We particularly see the work quality within IT consulting as something that differentiates over time for a career. Often times, students, particularly computer science degrees, will be used to developing their own code for an assignment and need to develop the team coding skills and structuring habits that are an essential foundation for a career in IT, but typically not taught in the college classroom.
At TSG we constantly push for good professional habits from all of our employees. We also recognize that habits can also include work-life balance as a successful professional career involves not just work, but also a balance with other good non-work habits (family, exercise, other interests…..).
Look for Culture
Company Culture is the binding force that supports the learning and professional habits. Culture is also the most difficult category to “put a finger on”. Bottom line, does the company culture support a place where a candidate can see themselves working?
Some of the items we always discuss in regards to TSG culture include:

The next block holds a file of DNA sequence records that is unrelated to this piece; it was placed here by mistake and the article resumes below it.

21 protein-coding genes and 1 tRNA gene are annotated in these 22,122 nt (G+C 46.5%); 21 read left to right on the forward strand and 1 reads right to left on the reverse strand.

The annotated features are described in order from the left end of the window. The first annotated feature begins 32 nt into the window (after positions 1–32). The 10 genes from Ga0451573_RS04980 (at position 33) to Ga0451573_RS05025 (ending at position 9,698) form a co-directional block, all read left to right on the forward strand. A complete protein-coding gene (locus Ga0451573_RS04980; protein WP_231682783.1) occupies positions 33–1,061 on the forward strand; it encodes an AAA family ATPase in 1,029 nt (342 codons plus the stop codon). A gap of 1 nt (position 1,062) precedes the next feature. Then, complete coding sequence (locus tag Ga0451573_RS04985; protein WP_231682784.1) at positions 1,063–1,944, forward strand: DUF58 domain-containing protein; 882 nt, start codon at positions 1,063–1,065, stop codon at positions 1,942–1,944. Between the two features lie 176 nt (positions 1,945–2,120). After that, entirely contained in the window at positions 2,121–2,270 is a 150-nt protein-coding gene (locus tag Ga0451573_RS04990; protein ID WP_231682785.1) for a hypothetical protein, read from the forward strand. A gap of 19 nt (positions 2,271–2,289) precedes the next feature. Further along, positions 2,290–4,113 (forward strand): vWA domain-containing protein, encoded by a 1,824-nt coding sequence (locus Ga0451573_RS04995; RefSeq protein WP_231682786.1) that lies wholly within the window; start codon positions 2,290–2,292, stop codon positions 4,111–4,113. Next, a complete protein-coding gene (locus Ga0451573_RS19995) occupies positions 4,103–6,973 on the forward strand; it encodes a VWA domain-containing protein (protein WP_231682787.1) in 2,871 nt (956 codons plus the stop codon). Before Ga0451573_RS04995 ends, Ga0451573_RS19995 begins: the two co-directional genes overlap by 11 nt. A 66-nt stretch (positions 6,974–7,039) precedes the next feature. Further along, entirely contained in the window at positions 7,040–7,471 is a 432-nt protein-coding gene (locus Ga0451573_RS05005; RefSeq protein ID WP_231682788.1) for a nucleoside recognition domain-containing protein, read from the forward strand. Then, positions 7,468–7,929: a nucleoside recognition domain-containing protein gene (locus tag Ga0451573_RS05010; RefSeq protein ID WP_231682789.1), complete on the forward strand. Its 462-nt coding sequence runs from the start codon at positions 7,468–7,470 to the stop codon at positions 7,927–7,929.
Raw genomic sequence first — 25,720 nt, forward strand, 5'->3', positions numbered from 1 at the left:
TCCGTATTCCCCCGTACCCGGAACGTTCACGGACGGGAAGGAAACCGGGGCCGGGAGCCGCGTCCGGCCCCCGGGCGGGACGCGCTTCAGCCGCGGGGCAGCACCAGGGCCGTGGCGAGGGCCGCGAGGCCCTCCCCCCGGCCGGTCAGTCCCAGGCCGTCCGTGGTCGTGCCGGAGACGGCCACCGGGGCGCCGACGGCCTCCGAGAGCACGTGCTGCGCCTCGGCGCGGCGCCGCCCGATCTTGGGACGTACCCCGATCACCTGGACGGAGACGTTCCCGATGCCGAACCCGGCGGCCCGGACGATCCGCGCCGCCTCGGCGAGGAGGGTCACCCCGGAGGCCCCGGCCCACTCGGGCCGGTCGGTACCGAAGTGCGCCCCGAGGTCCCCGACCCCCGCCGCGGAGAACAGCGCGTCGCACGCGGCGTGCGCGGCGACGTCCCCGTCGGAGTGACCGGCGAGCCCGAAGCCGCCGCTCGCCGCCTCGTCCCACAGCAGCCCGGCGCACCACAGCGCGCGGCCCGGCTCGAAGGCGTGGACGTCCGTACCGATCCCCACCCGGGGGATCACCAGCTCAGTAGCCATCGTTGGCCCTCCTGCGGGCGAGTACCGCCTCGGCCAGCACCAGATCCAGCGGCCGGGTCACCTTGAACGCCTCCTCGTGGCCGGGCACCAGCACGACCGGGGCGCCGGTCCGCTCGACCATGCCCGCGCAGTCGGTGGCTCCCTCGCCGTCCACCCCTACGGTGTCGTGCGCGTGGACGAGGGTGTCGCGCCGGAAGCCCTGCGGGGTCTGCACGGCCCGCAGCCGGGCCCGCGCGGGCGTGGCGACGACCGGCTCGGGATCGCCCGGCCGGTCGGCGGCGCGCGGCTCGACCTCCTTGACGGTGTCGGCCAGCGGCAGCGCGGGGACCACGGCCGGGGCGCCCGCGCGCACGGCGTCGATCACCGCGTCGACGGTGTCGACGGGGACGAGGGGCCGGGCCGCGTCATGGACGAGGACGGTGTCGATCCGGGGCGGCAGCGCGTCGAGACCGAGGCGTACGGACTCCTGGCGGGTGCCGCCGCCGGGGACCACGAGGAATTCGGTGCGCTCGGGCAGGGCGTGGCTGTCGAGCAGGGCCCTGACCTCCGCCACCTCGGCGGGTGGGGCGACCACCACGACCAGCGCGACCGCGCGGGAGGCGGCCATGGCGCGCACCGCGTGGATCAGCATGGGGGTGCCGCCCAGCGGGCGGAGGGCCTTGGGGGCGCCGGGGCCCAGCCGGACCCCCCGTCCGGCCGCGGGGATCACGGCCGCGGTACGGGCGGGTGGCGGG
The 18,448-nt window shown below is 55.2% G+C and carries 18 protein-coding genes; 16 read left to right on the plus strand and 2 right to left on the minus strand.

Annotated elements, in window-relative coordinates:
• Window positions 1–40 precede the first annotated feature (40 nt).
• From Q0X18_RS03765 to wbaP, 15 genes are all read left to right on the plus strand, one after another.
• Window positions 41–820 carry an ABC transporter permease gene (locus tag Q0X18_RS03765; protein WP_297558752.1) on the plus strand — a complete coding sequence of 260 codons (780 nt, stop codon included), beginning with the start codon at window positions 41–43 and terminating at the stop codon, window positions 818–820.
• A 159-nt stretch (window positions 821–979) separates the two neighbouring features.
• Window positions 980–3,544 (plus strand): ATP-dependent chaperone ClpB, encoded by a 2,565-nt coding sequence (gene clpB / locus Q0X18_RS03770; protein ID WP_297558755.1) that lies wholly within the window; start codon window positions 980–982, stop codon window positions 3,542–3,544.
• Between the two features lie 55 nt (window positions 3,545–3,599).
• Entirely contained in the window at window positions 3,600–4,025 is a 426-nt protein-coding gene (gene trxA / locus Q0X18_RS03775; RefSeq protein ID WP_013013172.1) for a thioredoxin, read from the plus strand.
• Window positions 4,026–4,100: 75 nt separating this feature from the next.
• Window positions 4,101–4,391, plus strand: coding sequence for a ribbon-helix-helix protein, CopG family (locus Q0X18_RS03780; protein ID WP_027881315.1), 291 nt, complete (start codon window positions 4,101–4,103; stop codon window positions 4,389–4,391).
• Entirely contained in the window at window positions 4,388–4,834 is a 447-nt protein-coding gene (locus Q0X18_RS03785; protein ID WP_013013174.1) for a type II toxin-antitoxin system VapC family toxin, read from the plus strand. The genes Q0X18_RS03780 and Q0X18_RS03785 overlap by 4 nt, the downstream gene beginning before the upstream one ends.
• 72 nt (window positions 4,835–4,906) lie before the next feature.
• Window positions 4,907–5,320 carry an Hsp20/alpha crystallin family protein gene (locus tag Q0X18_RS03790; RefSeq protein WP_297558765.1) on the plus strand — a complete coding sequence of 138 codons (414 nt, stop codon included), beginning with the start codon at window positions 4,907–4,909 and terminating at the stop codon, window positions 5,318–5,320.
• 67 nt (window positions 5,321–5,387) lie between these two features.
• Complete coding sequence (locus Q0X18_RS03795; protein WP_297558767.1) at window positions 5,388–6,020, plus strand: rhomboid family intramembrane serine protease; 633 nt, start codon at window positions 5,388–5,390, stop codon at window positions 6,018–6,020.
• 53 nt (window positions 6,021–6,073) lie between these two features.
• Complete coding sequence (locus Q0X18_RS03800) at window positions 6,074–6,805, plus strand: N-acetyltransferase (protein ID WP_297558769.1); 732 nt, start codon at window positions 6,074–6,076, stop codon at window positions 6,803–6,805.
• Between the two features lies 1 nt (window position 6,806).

- Managed Travel – rather than road warriors or working at the client 100% of the time, we really focus on our people being together to manage the burden of travel to the client site.
- Work Smart, Not Long – We believe in working efficiently. Too often consulting can focus on small groups working long hours inefficiently. We try to sell the right size projects and staff them with the right number of people to avoid overtime.
- Project Based Work – We feel that project based work gives the best opportunity for staff to advance
- Work Hard, Play Hard – having fun together is an important part of developing an effective team, particularly after difficult projects.
For more, look in our careers section of our web site: http://www.tsgrp.com/careers
One question our longest college hire George (13 years and counting) gets often is why, in an environment where people change jobs often, he has remained at TSG for 13 years? George typically replies that he “likes the work and likes the people,” and that for his career development, TSG provides both.
In looking for that first job, candidates should try to take a look at what’s best for their careers and see how the environment (learning), habit development (professional), and culture establish a solid foundation for a successful career.
If you have other thoughts you would like to share, please comment below.